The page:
Network Setup and ATV/iTunes/Airplay....

Discussion in 'Apple TV and Home Theater' started by gpspad, Jan 20, 2017.

  1. gpspad macrumors 6502

    Joined:
    Feb 4, 2014
    #1
    Sorry if this topic gets into the weeds of network setup, but curious how people are setting up their home networks. i finally got around to laying out some ethernet connections and its a huge difference in speed, but in setting it up I started reading about network setup and security.

    Im a total novice but started reading about this "three dumb routers" setup philosophy I read somewhere. The theory is you divide your home network into three parts; one part for your main work setup, one part for all your home control stuff, and one part as a guest network. The switches go behind the threes separate routers and have their own domain ranges and can only see the items in that group.

    The thought being that the firmware in the thermostats, tvs, ect....should be away from your main computer network as they are the most hackable devices. It would be easy to do with an few switches and an extra router, but if I put the ATV's on the home control network I would loose iTunes Home sharing and the benefits of airplay.

    I like the concept, but now that I have the HDHomeruns working, I like watching TV on my desktop computers, this would kill that if all the Media stuff is on the Home network side. Also to use my phone to control the nest and any other home automation stuff, it would have to go to the internet to cross over to the home control part of the network.

    My heads hurting already thinking about this, I was just curious if anyone put any thought into this and how have you setup your network in a smart home?
     
  2. cynics macrumors G4

    Joined:
    Jan 8, 2012
    #2
    I just have everything on one network for ease of use.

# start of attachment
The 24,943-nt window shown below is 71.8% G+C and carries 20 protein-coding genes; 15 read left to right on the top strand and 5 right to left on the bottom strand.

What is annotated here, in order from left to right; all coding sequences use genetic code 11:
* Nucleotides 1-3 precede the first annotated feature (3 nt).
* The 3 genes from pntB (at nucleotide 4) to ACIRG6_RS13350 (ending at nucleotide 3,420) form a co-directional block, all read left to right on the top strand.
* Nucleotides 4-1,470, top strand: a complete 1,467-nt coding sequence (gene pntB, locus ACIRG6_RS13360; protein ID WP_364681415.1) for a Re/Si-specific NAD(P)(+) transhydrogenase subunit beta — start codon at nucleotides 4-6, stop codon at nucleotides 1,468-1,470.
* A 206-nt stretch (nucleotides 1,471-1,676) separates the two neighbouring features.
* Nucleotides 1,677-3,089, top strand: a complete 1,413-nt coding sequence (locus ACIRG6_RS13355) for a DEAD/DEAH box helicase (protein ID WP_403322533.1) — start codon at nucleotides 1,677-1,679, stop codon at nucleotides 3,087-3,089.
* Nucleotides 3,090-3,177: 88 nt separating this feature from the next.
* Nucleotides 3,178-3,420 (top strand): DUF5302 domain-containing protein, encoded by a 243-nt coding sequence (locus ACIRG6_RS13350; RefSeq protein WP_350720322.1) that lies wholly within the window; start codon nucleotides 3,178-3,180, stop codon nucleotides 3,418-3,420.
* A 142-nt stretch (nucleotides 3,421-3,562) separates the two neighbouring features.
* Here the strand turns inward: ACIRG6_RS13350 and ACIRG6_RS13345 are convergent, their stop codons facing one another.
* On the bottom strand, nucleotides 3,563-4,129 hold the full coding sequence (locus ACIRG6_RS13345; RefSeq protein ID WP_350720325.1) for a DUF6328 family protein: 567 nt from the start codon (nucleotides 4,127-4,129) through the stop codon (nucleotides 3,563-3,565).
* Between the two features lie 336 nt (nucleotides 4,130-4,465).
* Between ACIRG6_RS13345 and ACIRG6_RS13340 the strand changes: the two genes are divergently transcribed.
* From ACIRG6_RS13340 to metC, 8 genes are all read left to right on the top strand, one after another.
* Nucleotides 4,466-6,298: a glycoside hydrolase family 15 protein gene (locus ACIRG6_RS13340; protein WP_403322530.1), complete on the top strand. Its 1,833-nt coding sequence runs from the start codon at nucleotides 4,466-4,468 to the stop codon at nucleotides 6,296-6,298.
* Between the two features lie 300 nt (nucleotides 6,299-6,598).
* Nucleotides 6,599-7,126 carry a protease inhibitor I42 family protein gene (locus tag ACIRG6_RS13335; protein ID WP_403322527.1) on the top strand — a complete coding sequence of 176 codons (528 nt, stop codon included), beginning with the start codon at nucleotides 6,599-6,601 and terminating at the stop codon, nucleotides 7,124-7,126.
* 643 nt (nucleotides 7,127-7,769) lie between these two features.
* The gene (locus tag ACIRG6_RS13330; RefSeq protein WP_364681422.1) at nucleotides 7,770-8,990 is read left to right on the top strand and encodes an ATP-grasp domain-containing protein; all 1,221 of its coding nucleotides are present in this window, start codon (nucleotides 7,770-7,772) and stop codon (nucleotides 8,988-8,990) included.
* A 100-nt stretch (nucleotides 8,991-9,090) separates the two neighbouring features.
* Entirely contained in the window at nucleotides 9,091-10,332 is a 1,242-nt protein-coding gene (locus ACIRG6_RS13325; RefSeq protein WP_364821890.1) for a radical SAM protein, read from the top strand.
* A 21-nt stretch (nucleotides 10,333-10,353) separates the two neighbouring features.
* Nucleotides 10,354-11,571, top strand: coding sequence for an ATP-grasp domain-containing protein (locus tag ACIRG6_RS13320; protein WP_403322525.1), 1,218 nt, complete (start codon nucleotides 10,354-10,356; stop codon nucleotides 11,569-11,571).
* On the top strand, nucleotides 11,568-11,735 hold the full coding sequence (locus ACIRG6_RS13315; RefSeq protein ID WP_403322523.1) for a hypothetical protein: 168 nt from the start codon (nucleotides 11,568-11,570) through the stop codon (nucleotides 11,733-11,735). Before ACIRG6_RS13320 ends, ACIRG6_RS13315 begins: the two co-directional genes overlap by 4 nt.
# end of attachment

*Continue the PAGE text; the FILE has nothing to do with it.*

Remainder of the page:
I guess there is nothing wrong with having that level of security but a lot of the time not worth the hassle.

    For example your Nest thermostat doesn't have capabilities to access your computer even on the same network. And if you are dealing with someone with that skill level 1) Its unlikely they are going to be wasting their skills and talent on you. 2) You are only giving yourself peace of mind through a false sense of security because if they are talented enough to hack in through another device do you think isolating your network is impossible for them to overcome?
     
  3. gpspad thread starter macrumors 6502

    Joined:
    Feb 4, 2014
    #3
    The Nest was just an example, soon there will be dozens of small devices accessing the internet on our networks. Some will be from good companies, so from companies we have never heard from. Millions have been hacked of credit card and personnel info in blanket attacks written into small bits of code.

    Having a secure network isn't just to protect you from a solo hacker thats after you. People have written code that infect millions of of people, when something as simple as changing the default password would have made a difference.

    The connivence of everything working together out weighs separating the domains, so I probably won't do it, but was looking for some ideas on how people may have setup media networks....
     
  4. Matthew Essex macrumors newbie

    Matthew Essex

    Joined:
    Apr 11, 2014
    Location:
    Hertfordshire
    #4
    You could look at creating vlans, this way different devices could live inside different vlans within your network.
    You could then allow certain vlans to pass data onto other vlans but deny others. Although I don't think it's entirely necessary in a home environment it's easy to delete and start from scratch.
     

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